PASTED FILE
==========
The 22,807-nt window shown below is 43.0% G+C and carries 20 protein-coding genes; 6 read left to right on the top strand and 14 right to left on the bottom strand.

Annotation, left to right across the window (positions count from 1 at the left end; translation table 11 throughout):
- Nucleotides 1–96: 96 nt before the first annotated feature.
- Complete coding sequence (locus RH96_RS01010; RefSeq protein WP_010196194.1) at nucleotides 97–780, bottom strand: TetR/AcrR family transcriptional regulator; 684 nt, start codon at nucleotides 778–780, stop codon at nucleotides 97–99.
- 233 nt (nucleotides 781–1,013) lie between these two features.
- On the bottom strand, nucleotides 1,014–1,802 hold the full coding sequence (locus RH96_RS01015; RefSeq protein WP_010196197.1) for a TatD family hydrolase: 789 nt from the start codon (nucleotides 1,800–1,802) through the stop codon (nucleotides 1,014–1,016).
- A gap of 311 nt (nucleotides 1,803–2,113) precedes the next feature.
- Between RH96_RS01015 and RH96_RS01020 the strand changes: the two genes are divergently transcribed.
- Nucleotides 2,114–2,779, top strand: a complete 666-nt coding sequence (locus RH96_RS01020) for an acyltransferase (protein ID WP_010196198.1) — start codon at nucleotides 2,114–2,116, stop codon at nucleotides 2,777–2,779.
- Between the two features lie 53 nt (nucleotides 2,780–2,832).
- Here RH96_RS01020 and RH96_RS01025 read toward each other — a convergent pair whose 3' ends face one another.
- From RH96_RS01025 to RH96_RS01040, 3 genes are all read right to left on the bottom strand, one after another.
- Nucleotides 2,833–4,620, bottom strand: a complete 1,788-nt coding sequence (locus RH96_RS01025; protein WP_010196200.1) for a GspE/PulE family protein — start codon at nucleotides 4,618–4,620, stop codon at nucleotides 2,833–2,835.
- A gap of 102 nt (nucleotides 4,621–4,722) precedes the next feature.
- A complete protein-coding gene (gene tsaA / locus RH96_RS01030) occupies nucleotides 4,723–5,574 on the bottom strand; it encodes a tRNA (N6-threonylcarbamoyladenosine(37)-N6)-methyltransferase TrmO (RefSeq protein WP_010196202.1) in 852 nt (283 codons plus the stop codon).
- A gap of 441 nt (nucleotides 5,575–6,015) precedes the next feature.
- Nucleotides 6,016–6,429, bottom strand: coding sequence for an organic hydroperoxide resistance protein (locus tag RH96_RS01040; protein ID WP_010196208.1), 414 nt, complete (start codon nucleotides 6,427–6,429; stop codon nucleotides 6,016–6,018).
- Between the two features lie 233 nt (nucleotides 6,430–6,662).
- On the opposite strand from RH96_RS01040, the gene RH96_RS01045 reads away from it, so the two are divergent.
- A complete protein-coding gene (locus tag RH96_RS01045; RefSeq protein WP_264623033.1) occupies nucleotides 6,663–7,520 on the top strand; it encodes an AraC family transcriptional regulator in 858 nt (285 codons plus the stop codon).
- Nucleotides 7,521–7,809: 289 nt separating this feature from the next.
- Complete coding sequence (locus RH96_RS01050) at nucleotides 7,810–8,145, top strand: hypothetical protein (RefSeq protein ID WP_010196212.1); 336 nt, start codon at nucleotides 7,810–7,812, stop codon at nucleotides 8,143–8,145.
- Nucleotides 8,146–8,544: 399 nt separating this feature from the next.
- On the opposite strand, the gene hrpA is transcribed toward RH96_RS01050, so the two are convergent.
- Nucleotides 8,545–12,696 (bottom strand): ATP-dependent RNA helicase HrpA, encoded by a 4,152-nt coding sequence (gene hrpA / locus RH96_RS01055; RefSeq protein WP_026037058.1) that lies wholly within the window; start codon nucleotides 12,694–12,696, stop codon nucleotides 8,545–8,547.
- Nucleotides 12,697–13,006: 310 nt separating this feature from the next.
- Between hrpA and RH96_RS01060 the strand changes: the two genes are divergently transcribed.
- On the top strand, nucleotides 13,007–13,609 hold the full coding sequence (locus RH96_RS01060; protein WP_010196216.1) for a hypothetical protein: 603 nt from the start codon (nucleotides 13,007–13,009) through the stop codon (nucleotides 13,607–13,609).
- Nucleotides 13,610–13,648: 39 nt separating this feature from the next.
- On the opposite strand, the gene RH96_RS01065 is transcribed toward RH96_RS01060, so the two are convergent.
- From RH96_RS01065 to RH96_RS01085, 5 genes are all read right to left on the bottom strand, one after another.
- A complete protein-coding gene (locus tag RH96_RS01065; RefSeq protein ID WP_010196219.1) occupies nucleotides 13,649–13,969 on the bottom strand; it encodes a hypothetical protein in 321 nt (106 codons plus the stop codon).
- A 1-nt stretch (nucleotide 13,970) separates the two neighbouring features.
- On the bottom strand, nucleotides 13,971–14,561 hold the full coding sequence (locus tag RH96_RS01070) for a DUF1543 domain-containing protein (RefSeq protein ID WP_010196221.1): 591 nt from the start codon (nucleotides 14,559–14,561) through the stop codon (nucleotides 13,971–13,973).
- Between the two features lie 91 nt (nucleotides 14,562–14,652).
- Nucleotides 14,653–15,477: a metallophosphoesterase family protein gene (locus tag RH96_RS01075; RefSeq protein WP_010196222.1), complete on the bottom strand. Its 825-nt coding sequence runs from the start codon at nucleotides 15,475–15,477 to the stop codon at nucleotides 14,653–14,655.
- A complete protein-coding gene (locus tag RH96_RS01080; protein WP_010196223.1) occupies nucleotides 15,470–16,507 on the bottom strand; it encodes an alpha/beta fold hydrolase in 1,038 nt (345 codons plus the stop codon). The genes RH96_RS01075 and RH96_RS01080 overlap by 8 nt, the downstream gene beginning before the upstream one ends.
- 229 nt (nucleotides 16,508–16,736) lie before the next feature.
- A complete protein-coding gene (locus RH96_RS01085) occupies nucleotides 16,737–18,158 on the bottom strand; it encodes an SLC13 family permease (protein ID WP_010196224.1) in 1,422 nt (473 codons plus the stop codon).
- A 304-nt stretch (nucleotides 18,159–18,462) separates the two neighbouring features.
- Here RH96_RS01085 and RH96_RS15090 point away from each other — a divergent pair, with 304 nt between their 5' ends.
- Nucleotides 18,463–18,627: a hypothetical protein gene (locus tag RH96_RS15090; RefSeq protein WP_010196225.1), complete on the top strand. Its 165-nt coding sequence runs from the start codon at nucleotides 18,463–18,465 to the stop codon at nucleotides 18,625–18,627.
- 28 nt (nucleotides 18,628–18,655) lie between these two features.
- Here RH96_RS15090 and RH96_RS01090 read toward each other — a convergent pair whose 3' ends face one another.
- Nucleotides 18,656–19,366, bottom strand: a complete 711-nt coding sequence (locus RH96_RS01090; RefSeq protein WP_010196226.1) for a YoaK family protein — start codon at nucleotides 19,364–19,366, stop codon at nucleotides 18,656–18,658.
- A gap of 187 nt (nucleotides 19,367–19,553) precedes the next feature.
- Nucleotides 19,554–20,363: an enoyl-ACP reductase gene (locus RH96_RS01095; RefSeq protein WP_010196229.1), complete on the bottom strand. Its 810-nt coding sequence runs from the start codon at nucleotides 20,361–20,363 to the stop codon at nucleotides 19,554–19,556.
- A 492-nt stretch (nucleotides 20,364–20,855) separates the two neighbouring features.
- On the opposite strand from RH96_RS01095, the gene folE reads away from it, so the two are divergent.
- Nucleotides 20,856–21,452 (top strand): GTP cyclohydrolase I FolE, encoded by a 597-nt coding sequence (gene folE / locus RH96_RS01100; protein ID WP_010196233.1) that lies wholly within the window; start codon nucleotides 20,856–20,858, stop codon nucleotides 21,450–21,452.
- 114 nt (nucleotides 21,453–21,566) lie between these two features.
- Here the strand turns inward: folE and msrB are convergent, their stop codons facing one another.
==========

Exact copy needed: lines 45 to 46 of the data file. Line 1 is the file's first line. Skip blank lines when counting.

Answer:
- Nucleotides 18,656–19,366, bottom strand: a complete 711-nt coding sequence (locus RH96_RS01090; RefSeq protein WP_010196226.1) for a YoaK family protein — start codon at nucleotides 19,364–19,366, stop codon at nucleotides 18,656–18,658.
- A gap of 187 nt (nucleotides 19,367–19,553) precedes the next feature.